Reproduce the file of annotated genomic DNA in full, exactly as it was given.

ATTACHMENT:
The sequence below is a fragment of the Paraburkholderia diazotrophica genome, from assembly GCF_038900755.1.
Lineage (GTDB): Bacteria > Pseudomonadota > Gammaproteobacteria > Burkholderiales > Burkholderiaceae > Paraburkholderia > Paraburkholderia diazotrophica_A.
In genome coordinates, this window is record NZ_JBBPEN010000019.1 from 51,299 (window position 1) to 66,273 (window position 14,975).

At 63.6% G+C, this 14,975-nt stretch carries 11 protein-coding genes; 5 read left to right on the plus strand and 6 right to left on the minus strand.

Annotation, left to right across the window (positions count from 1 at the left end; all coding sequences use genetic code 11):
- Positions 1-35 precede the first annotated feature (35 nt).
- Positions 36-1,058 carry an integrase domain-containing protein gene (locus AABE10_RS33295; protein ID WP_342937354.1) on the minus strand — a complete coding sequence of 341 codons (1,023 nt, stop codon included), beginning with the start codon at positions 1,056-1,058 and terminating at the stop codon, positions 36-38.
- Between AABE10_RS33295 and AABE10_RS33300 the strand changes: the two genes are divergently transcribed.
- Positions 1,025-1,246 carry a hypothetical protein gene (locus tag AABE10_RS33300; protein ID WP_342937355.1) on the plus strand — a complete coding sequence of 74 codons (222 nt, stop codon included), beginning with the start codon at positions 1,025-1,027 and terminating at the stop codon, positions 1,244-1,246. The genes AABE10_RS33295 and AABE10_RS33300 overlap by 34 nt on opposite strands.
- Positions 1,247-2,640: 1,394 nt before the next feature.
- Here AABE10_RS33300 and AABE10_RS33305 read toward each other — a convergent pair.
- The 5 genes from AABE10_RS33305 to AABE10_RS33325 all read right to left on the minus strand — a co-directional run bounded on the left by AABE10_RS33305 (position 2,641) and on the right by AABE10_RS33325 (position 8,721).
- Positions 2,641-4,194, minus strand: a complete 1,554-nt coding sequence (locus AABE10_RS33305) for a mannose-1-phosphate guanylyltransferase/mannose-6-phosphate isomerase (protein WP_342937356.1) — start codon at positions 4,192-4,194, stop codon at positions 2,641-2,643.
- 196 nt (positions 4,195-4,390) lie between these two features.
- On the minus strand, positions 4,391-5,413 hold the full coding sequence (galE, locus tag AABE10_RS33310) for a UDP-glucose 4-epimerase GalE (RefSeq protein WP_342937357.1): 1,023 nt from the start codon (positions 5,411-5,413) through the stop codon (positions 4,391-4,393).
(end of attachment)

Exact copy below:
The sequence below is a fragment of the Paraburkholderia diazotrophica genome, from assembly GCF_038900755.1.
Lineage (GTDB): Bacteria > Pseudomonadota > Gammaproteobacteria > Burkholderiales > Burkholderiaceae > Paraburkholderia > Paraburkholderia diazotrophica_A.
In genome coordinates, this window is record NZ_JBBPEN010000019.1 from 51,299 (window position 1) to 66,273 (window position 14,975).

At 63.6% G+C, this 14,975-nt stretch carries 11 protein-coding genes; 5 read left to right on the plus strand and 6 right to left on the minus strand.

Annotation, left to right across the window (positions count from 1 at the left end; all coding sequences use genetic code 11):
- Positions 1-35 precede the first annotated feature (35 nt).
- Positions 36-1,058 carry an integrase domain-containing protein gene (locus AABE10_RS33295; protein ID WP_342937354.1) on the minus strand — a complete coding sequence of 341 codons (1,023 nt, stop codon included), beginning with the start codon at positions 1,056-1,058 and terminating at the stop codon, positions 36-38.
- Between AABE10_RS33295 and AABE10_RS33300 the strand changes: the two genes are divergently transcribed.
- Positions 1,025-1,246 carry a hypothetical protein gene (locus tag AABE10_RS33300; protein ID WP_342937355.1) on the plus strand — a complete coding sequence of 74 codons (222 nt, stop codon included), beginning with the start codon at positions 1,025-1,027 and terminating at the stop codon, positions 1,244-1,246. The genes AABE10_RS33295 and AABE10_RS33300 overlap by 34 nt on opposite strands.
- Positions 1,247-2,640: 1,394 nt before the next feature.
- Here AABE10_RS33300 and AABE10_RS33305 read toward each other — a convergent pair.
- The 5 genes from AABE10_RS33305 to AABE10_RS33325 all read right to left on the minus strand — a co-directional run bounded on the left by AABE10_RS33305 (position 2,641) and on the right by AABE10_RS33325 (position 8,721).
- Positions 2,641-4,194, minus strand: a complete 1,554-nt coding sequence (locus AABE10_RS33305) for a mannose-1-phosphate guanylyltransferase/mannose-6-phosphate isomerase (protein WP_342937356.1) — start codon at positions 4,192-4,194, stop codon at positions 2,641-2,643.
- 196 nt (positions 4,195-4,390) lie between these two features.
- On the minus strand, positions 4,391-5,413 hold the full coding sequence (galE, locus tag AABE10_RS33310) for a UDP-glucose 4-epimerase GalE (RefSeq protein WP_342937357.1): 1,023 nt from the start codon (positions 5,411-5,413) through the stop codon (positions 4,391-4,393).